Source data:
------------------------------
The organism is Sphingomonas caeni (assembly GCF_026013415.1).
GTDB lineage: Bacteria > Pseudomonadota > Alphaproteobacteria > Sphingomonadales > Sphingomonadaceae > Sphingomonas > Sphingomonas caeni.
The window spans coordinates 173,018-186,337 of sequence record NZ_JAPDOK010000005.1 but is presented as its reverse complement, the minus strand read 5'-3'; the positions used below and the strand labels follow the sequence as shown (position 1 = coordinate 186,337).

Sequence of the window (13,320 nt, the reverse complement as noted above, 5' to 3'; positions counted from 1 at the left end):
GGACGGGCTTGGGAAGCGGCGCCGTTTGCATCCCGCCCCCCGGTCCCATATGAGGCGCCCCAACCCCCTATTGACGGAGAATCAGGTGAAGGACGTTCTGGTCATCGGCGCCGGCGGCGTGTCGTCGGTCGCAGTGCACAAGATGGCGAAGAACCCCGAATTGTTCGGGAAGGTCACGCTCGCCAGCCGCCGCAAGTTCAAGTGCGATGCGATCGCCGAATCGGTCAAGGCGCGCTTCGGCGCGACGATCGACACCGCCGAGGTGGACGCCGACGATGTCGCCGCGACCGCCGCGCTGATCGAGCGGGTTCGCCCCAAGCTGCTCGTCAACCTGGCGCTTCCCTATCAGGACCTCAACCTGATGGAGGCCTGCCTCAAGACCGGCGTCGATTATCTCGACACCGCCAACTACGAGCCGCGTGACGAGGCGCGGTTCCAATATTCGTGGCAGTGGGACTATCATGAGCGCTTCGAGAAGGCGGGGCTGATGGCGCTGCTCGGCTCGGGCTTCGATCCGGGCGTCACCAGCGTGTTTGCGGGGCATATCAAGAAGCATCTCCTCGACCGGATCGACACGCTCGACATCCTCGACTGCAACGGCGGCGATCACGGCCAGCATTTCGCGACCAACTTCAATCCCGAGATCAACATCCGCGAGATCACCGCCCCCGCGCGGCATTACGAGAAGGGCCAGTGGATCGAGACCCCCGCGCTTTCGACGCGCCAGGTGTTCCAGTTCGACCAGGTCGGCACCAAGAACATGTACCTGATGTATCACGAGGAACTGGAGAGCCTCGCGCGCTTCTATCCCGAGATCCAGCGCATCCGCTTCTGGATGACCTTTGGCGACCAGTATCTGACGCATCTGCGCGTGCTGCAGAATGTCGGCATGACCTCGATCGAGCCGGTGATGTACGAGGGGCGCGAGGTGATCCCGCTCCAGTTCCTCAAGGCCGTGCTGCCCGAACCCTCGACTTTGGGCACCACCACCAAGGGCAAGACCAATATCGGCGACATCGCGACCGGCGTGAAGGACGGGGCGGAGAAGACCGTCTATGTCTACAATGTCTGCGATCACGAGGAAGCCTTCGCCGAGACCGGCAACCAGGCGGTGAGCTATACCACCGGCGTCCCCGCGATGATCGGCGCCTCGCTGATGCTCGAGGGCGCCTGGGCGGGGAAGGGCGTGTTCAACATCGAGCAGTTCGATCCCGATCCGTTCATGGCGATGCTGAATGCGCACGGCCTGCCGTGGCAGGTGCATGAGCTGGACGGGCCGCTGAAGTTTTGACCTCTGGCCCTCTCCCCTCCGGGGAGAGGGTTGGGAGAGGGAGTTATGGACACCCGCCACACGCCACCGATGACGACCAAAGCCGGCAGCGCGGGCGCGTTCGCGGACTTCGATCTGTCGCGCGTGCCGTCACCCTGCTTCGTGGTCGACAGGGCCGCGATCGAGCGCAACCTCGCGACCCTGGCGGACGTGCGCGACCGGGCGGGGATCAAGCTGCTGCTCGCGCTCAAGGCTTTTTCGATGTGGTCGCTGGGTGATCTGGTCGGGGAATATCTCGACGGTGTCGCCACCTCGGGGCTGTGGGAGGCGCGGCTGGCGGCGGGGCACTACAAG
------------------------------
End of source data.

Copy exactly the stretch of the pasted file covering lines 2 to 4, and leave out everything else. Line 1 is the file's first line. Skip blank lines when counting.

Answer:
GTDB lineage: Bacteria > Pseudomonadota > Alphaproteobacteria > Sphingomonadales > Sphingomonadaceae > Sphingomonas > Sphingomonas caeni.
The window spans coordinates 173,018-186,337 of sequence record NZ_JAPDOK010000005.1 but is presented as its reverse complement, the minus strand read 5'-3'; the positions used below and the strand labels follow the sequence as shown (position 1 = coordinate 186,337).

Sequence of the window (13,320 nt, the reverse complement as noted above, 5' to 3'; positions counted from 1 at the left end):